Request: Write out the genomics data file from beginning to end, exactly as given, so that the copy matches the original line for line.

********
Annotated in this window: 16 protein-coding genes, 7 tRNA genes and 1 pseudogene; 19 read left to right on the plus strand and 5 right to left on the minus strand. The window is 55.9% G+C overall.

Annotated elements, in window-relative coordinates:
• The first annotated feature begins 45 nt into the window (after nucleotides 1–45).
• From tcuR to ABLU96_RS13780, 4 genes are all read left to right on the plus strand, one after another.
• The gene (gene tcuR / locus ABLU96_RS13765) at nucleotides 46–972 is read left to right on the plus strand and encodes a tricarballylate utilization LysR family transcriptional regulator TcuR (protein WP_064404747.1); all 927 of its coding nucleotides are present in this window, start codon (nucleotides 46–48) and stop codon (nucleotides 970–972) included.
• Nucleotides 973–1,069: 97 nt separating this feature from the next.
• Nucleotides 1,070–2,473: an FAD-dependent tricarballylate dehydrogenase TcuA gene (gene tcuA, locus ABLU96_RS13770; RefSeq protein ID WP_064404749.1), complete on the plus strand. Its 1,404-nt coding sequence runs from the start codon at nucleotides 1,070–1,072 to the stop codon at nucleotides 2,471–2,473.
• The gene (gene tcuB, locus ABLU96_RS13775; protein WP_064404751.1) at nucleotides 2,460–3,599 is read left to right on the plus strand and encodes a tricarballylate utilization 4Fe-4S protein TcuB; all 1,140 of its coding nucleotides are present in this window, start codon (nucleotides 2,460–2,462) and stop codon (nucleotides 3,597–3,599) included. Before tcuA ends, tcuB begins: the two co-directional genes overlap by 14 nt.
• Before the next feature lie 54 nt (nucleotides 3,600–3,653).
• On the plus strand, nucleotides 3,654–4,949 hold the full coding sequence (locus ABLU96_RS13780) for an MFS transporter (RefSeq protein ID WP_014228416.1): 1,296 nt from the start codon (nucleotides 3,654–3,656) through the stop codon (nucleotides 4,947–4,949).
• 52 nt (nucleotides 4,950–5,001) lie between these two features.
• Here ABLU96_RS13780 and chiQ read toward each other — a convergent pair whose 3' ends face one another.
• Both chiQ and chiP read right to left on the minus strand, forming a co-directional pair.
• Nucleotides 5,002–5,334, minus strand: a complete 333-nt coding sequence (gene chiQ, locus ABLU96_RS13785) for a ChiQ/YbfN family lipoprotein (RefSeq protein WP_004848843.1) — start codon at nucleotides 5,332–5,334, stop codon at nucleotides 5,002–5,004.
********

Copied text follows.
Annotated in this window: 16 protein-coding genes, 7 tRNA genes and 1 pseudogene; 19 read left to right on the plus strand and 5 right to left on the minus strand. The window is 55.9% G+C overall.

Annotated elements, in window-relative coordinates:
• The first annotated feature begins 45 nt into the window (after nucleotides 1–45).
• From tcuR to ABLU96_RS13780, 4 genes are all read left to right on the plus strand, one after another.
• The gene (gene tcuR / locus ABLU96_RS13765) at nucleotides 46–972 is read left to right on the plus strand and encodes a tricarballylate utilization LysR family transcriptional regulator TcuR (protein WP_064404747.1); all 927 of its coding nucleotides are present in this window, start codon (nucleotides 46–48) and stop codon (nucleotides 970–972) included.
• Nucleotides 973–1,069: 97 nt separating this feature from the next.
• Nucleotides 1,070–2,473: an FAD-dependent tricarballylate dehydrogenase TcuA gene (gene tcuA, locus ABLU96_RS13770; RefSeq protein ID WP_064404749.1), complete on the plus strand. Its 1,404-nt coding sequence runs from the start codon at nucleotides 1,070–1,072 to the stop codon at nucleotides 2,471–2,473.
• The gene (gene tcuB, locus ABLU96_RS13775; protein WP_064404751.1) at nucleotides 2,460–3,599 is read left to right on the plus strand and encodes a tricarballylate utilization 4Fe-4S protein TcuB; all 1,140 of its coding nucleotides are present in this window, start codon (nucleotides 2,460–2,462) and stop codon (nucleotides 3,597–3,599) included. Before tcuA ends, tcuB begins: the two co-directional genes overlap by 14 nt.
• Before the next feature lie 54 nt (nucleotides 3,600–3,653).
• On the plus strand, nucleotides 3,654–4,949 hold the full coding sequence (locus ABLU96_RS13780) for an MFS transporter (RefSeq protein ID WP_014228416.1): 1,296 nt from the start codon (nucleotides 3,654–3,656) through the stop codon (nucleotides 4,947–4,949).
• 52 nt (nucleotides 4,950–5,001) lie between these two features.
• Here ABLU96_RS13780 and chiQ read toward each other — a convergent pair whose 3' ends face one another.
• Both chiQ and chiP read right to left on the minus strand, forming a co-directional pair.
• Nucleotides 5,002–5,334, minus strand: a complete 333-nt coding sequence (gene chiQ, locus ABLU96_RS13785) for a ChiQ/YbfN family lipoprotein (RefSeq protein WP_004848843.1) — start codon at nucleotides 5,332–5,334, stop codon at nucleotides 5,002–5,004.